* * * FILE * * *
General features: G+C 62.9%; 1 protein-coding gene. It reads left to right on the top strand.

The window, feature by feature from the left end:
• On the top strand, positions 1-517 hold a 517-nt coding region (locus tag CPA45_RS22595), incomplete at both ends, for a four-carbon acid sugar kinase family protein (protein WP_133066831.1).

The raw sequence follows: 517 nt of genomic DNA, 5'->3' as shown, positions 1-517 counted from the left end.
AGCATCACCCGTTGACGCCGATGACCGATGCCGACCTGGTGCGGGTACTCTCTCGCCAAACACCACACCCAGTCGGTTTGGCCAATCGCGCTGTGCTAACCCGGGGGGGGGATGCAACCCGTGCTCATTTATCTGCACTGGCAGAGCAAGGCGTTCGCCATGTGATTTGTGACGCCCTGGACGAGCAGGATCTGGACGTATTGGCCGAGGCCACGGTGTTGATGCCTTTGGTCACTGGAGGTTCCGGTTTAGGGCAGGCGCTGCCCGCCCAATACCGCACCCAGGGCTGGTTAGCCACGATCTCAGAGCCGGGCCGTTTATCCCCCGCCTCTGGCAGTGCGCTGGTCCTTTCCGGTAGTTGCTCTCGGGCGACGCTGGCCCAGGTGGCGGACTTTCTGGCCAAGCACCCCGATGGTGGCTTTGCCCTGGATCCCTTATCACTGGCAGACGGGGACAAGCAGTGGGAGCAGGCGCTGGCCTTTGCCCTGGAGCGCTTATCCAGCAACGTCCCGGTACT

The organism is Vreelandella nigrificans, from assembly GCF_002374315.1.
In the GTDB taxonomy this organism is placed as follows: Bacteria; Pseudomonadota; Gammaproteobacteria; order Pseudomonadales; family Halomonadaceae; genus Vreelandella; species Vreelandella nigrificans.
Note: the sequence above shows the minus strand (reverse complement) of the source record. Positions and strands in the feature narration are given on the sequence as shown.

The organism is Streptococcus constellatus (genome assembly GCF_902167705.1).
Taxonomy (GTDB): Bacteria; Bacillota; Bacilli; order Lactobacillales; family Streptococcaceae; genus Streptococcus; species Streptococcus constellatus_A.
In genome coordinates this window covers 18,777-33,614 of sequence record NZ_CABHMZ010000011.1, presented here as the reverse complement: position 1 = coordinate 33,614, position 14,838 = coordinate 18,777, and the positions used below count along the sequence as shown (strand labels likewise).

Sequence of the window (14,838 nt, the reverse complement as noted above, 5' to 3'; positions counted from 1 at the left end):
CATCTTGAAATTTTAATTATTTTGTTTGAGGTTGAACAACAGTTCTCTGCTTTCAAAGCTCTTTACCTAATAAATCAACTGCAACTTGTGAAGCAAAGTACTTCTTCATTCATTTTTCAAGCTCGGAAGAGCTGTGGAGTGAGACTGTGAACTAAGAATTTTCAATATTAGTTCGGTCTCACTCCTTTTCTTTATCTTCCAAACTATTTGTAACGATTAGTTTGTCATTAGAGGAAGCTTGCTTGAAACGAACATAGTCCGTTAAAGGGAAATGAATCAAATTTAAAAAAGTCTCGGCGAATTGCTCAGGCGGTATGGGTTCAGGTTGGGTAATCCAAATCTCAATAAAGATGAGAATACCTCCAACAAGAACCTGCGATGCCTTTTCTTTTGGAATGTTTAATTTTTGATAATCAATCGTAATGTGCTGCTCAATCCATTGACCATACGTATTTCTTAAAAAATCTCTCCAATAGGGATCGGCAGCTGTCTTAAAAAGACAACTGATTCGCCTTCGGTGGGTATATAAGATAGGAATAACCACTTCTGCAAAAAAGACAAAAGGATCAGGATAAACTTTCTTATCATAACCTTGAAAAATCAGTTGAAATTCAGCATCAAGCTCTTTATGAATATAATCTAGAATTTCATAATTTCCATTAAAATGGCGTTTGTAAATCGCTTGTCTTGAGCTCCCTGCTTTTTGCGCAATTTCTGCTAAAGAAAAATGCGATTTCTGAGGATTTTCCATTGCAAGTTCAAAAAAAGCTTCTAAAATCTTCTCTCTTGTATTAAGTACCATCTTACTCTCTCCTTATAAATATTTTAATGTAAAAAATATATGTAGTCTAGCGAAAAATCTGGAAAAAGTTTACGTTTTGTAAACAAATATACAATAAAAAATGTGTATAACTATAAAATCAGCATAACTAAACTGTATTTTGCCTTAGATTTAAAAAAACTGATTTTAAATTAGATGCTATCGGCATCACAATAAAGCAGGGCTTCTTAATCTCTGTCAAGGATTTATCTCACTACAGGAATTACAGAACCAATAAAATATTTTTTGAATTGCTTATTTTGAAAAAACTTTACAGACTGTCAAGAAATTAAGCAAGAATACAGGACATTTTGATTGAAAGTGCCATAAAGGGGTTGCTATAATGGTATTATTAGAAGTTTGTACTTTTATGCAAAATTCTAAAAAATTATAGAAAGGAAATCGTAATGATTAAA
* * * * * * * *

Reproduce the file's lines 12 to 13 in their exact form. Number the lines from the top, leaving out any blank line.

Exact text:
Sequence of the window (14,838 nt, the reverse complement as noted above, 5' to 3'; positions counted from 1 at the left end):
CATCTTGAAATTTTAATTATTTTGTTTGAGGTTGAACAACAGTTCTCTGCTTTCAAAGCTCTTTACCTAATAAATCAACTGCAACTTGTGAAGCAAAGTACTTCTTCATTCATTTTTCAAGCTCGGAAGAGCTGTGGAGTGAGACTGTGAACTAAGAATTTTCAATATTAGTTCGGTCTCACTCCTTTTCTTTATCTTCCAAACTATTTGTAACGATTAGTTTGTCATTAGAGGAAGCTTGCTTGAAACGAACATAGTCCGTTAAAGGGAAATGAATCAAATTTAAAAAAGTCTCGGCGAATTGCTCAGGCGGTATGGGTTCAGGTTGGGTAATCCAAATCTCAATAAAGATGAGAATACCTCCAACAAGAACCTGCGATGCCTTTTCTTTTGGAATGTTTAATTTTTGATAATCAATCGTAATGTGCTGCTCAATCCATTGACCATACGTATTTCTTAAAAAATCTCTCCAATAGGGATCGGCAGCTGTCTTAAAAAGACAACTGATTCGCCTTCGGTGGGTATATAAGATAGGAATAACCACTTCTGCAAAAAAGACAAAAGGATCAGGATAAACTTTCTTATCATAACCTTGAAAAATCAGTTGAAATTCAGCATCAAGCTCTTTATGAATATAATCTAGAATTTCATAATTTCCATTAAAATGGCGTTTGTAAATCGCTTGTCTTGAGCTCCCTGCTTTTTGCGCAATTTCTGCTAAAGAAAAATGCGATTTCTGAGGATTTTCCATTGCAAGTTCAAAAAAAGCTTCTAAAATCTTCTCTCTTGTATTAAGTACCATCTTACTCTCTCCTTATAAATATTTTAATGTAAAAAATATATGTAGTCTAGCGAAAAATCTGGAAAAAGTTTACGTTTTGTAAACAAATATACAATAAAAAATGTGTATAACTATAAAATCAGCATAACTAAACTGTATTTTGCCTTAGATTTAAAAAAACTGATTTTAAATTAGATGCTATCGGCATCACAATAAAGCAGGGCTTCTTAATCTCTGTCAAGGATTTATCTCACTACAGGAATTACAGAACCAATAAAATATTTTTTGAATTGCTTATTTTGAAAAAACTTTACAGACTGTCAAGAAATTAAGCAAGAATACAGGACATTTTGATTGAAAGTGCCATAAAGGGGTTGCTATAATGGTATTATTAGAAGTTTGTACTTTTATGCAAAATTCTAAAAAATTATAGAAAGGAAATCGTAATGATTAAA